Premise liability is one of those legal terms everyone needs to know. It comes into play when someone is injured on another’s property because of unsafe or defective conditions.
Premise liability cases involve personal injury, and it is up to the injured person to prove negligence on the property owner’s part. And, just because the injury happened on private property doesn’t mean the property owner was negligent.
Types of Premise Liability Injuries
Various types of personal injuries cases qualify as premise liability cases. A personal injury can happen anywhere and on any premises.
- Slip and fall
- Poor maintenance of the property
- Accidents involving snow and ice
- Defective conditions or equipment
- Dog bites
- Swimming pool accidents
- Elevator or escalator accidents
- Water leaks or flooding
- Amusement park accidents
- Toxic chemicals or fumes
- Negligent or inadequate security
What is the property owner’s duty of care?
Some states require a property owner to exercise reasonable care and maintenance of their property for all people that might be on that property. However, Georgia utilizes a rule that limits the property owner’s duties depending on the type of visitor on the premises.
Invitee. An invitee is a person that has the property owner’s express or implied consent to enter and be on the property. It is up to the landowner to keep the property reasonably safe for the invitee.
Licensee. A licensee has the landowner’s express permission to enter the property but is also coming to the property for their own purposes. Salespeople fall under the licensee category, and a property owner has a lesser duty to warn about dangerous conditions.
Trespasser. A trespasser obviously does not have permission to enter a property. Landowners don’t owe a duty to a trespasser unless the trespasser is a child. An excellent example of a child-involved trespasser is a kid wanting to jump a fence to swim in an uncovered or unsafe swimming pool.
Property owners’ duty of care and premise liability gets tricky fast. It is why finding an experienced personal injury attorney is the best plan of action regardless of the seriousness of the accident and injuries.
Examples of Premises Liability Cases
Slip and fall. Slip and fall accidents happen everywhere – restaurants, parking lots, shopping malls, etc. If you slip and fall because of broken flooring, or wet surfaces, you may have a solid case against the premises owner.
Dog or other animal attacks. In some cases, an animal bite falls under premises liability laws. An example is if a property owner knows a dangerous dog on the premises and does nothing to enforce rules and protect other tenants, they are liable for any injuries or damages to the victims.
Toxic chemicals. Exposure to harmful substances such as asbestos, pesticides, and mold can be a premises liability case. It is up to the property owner to follow laws and safely keep and store dangerous substances.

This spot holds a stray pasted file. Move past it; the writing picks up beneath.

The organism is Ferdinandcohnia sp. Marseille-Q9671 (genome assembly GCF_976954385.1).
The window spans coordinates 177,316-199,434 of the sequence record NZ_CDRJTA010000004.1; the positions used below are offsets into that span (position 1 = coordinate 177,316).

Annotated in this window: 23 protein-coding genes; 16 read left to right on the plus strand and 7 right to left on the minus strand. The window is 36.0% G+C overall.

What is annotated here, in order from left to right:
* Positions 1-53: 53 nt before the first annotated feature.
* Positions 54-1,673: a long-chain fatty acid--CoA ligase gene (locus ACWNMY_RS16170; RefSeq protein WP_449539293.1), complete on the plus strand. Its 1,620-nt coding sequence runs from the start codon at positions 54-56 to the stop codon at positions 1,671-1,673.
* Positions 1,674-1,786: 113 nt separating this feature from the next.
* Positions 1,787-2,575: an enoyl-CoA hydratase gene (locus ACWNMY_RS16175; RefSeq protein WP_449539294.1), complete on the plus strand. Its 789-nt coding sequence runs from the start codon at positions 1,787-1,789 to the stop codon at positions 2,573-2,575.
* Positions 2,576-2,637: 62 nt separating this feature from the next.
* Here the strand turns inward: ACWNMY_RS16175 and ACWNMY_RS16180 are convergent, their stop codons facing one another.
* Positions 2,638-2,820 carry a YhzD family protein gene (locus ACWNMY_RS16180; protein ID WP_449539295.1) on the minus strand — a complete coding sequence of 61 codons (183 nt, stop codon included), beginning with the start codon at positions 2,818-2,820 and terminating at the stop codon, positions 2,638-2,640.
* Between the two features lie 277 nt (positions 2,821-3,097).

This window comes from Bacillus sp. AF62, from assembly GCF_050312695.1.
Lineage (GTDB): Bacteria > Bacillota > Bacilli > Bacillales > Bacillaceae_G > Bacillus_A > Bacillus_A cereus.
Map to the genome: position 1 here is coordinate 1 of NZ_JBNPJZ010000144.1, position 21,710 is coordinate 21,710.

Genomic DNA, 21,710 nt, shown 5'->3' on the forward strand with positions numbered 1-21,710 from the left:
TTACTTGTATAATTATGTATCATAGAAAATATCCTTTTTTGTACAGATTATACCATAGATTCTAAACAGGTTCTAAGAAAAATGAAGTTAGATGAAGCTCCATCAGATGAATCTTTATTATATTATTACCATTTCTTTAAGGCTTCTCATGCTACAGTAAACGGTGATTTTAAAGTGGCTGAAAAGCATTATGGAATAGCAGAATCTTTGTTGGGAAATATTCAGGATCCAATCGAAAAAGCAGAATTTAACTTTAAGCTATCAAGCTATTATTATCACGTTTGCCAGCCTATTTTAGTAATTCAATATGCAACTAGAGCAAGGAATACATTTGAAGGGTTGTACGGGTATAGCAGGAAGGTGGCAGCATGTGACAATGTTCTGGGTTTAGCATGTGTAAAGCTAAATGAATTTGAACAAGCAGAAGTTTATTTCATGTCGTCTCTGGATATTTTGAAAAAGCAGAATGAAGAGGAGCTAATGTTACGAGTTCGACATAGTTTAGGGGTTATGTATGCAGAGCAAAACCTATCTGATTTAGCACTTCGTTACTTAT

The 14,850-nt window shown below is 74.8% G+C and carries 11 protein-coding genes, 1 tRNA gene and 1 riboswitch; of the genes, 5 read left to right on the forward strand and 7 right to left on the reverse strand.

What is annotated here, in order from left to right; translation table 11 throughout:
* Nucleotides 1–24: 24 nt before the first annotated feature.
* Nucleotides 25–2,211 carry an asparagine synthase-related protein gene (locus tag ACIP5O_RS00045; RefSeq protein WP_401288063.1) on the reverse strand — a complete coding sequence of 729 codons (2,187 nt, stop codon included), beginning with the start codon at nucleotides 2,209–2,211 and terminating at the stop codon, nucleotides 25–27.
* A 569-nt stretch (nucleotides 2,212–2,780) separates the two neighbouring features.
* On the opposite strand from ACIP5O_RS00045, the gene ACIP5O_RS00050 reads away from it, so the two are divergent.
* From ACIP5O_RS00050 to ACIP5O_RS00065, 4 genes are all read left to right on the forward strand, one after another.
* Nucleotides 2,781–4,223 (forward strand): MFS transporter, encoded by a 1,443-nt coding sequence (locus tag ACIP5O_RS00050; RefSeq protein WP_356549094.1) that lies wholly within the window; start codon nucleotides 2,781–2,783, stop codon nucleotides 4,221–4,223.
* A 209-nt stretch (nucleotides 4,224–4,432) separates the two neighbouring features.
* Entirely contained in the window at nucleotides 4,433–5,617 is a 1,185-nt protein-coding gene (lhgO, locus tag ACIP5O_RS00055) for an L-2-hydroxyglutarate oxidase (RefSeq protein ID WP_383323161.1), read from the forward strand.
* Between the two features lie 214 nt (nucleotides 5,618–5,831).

Electrical Accidents. It is the failure of the property owner to keep the invitees, patrons, or residents safe. If injury to death happens due to exposed or faulty wiring, it can fall under premises liability law.
Proving Premises Liability Cases
If you or someone you know have suffered injuries because of a property owner’s carelessness, you could be eligible for compensation. But, it is up to you to prove that the property owner is at fault for your injuries and damages. It is why it is a good idea to find and hire an experienced premises liability attorney. They will help you assess your case, collect evidence, and build the best case possible.
With your lawyer’s help, you want to prove several things in your premises liability case.
- The defendant owns, occupies, manages, or leases the property the accident occurred on. It will prove that it was up to them to maintain the premises.
- The defendant was negligent by failing to maintain the property, causing a dangerous condition, or failing to remedy a hazardous situation.
- You must prove that you suffered harm or injury due to their negligence.
Evidence is the only way to prove any type of case. When it comes to premises liability cases, it isn’t always easy. But, the more proof you have, the better you and your attorney can pursue compensation.
- Pictures are always helpful if you can get them. Wet floors or icy parking garages are easier to capture than other hazards. You want to take them on the day of the accident so that the property owner doesn’t have time to ‘fix’ the problem.
- If a police officer or property owner takes an accident report, get a copy as soon as you can. In the case of no report, you write down everything that happened while it is fresh in your memory. Witness statements are some of the best evidence if you have them.
- Keep all medical bills and statements from your medical professionals. They are the two most critical parts of proving a personal injury case.
The most important thing to remember is that you don’t have to pursue compensation in a premises liability case alone. The Stoddard Firm has experienced premises liability attorneys that will guide you through getting the justice you deserve.